An electrolyte imbalance can lead to an imbalance in your body’s acid-base status, hydration, or conduction of charges across cells, all of which are essential, especially with increased activity.
Optimal range: 3 - 11 mEq/L
An anion gap refers to the difference of positively and negatively charged molecules in the body. A gap that is unusually high or low frequently indicates a problem with the respiratory system, kidneys, or bones. Anion gap blood tests cover a large range of molecules and are more efficacious when narrowed to a few possibilities.
Optimal range: 9.3 - 9.9 mg/dL
Calcium is a mineral used by our bodies in a variety of physiological functions including the construction and maintenance of bones, which is where most of our calcium is stored. It is necessary to continually ingest calcium throughout a lifetime, because our bodies perpetually lose it. Typically, calcium levels in the body need to be extremely low or extremely high before problems start occurring.
Carbon Dioxide (CO2)
Optimal range: 23 - 29 mEq/L
Carbon dioxide exists most plentifully in the body in the form of bicarbonate. An essential electrolyte, carbon dioxide is filtered out of the body through the kidneys and the lungs. An unusual bicarbonate level in the blood typically points to either a problem with the kidneys, a problem with the lungs, or a metabolic problem. Carbon dioxide tests are often ordered along with several other tests to determine the cause of many simultaneous symptoms.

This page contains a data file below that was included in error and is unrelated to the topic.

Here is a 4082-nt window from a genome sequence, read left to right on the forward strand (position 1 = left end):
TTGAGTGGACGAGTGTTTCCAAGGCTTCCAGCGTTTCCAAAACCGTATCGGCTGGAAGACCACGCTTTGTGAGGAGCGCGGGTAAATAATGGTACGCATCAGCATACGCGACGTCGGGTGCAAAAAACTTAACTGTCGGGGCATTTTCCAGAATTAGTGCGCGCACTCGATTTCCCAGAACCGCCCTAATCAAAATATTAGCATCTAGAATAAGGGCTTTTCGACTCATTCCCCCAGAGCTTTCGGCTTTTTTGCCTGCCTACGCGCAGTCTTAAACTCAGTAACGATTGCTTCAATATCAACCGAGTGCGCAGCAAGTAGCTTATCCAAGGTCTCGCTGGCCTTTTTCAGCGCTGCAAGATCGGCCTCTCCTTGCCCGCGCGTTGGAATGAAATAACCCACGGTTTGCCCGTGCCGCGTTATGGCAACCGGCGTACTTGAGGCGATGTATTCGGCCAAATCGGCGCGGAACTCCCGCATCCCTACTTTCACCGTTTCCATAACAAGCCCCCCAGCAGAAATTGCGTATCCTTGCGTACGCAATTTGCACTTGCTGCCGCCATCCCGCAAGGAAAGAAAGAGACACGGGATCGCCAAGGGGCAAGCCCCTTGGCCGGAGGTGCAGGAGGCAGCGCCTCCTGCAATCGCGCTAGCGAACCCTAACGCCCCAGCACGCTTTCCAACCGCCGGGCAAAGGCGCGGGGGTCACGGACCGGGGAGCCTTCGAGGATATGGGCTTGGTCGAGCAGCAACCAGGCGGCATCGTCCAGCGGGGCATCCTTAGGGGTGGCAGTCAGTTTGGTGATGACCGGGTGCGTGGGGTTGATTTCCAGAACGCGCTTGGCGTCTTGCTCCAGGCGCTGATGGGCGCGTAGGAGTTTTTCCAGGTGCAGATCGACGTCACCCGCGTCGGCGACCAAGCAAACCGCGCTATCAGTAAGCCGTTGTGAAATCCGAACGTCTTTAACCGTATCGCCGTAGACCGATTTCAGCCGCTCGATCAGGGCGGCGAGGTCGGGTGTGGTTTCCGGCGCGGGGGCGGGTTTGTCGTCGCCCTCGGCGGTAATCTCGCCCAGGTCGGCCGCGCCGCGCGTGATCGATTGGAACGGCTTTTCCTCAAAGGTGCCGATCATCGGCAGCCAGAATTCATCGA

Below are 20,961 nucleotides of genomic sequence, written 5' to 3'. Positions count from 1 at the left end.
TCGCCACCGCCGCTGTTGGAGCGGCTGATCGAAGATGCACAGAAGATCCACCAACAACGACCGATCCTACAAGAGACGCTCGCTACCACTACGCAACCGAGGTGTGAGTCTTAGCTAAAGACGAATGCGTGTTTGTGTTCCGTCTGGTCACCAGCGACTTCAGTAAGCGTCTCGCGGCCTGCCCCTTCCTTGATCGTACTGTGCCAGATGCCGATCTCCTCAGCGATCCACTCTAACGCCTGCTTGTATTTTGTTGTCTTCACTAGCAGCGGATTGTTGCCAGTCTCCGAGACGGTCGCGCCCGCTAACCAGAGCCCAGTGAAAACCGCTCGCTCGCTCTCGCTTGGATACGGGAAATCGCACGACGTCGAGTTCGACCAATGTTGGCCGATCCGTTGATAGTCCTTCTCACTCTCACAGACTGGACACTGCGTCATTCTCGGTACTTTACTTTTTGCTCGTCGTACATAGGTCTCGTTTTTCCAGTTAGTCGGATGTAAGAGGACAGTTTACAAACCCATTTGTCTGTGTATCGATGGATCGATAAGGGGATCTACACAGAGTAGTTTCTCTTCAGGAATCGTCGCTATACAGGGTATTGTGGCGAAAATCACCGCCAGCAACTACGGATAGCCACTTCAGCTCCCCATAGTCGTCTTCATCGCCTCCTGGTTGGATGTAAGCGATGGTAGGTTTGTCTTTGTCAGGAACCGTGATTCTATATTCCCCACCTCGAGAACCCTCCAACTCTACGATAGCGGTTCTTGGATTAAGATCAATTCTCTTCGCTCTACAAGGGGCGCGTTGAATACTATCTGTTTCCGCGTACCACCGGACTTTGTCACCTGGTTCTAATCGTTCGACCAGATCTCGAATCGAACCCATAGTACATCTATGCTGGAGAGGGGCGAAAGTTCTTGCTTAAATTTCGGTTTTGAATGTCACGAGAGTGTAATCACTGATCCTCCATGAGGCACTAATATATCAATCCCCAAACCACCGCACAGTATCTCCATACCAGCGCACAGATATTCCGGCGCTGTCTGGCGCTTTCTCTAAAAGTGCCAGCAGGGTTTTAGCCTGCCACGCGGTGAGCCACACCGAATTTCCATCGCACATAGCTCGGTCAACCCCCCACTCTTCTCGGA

Optimal range: 98 - 107 mEq/L
Chloride is an electrolyte used by our bodies to maintain blood pH balance, fluid balance, and blood pressure. The kidneys filter chloride out of the blood and into urine. Chloride tests are almost always ordered as a part of a larger panel. Typically, these panels are used to determine the cause of kidney problems or a pH level that is too acidic or too basic.
Potassium, Serum (Kalium)
Optimal range: 3.6 - 5 mmol/L
Potassium is both a positively charged electrolyte and a mineral. It helps keep the water balance inside and outside our body’s cells equal. Potassium is also important in how nerves work. Potassium tests can be used to diagnose cardiovascular problems, but the most common cause of significantly elevated potassium in the blood is kidney disease.
Sodium, Serum (Natrium)
Optimal range: 137 - 144 mmol/L
Sodium is a vital electrolyte found in our bodies. It helps our cells to maintain fluid balance and aids in nerve and muscle function. An abnormal level of sodium in the blood is typically caused by extreme excess or extreme deficiency of water. This can be due to common things like vomiting/diarrhea or more a serious condition like kidney disease. A healthcare professional will likely need to compare an unusual blood sodium level to other biomarkers in order to determine the cause, if it is not readily apparent.
Optimal range: 60 - 130 µg/dL
Zinc is a primary nutrient that we need to thrive. It’s used in a variety of functions through the body including wound healing and creation of DNA. In North America, zinc deficiencies are rare and an unusually high level of zinc in the blood usually indicates iron deficiency or lead poisoning.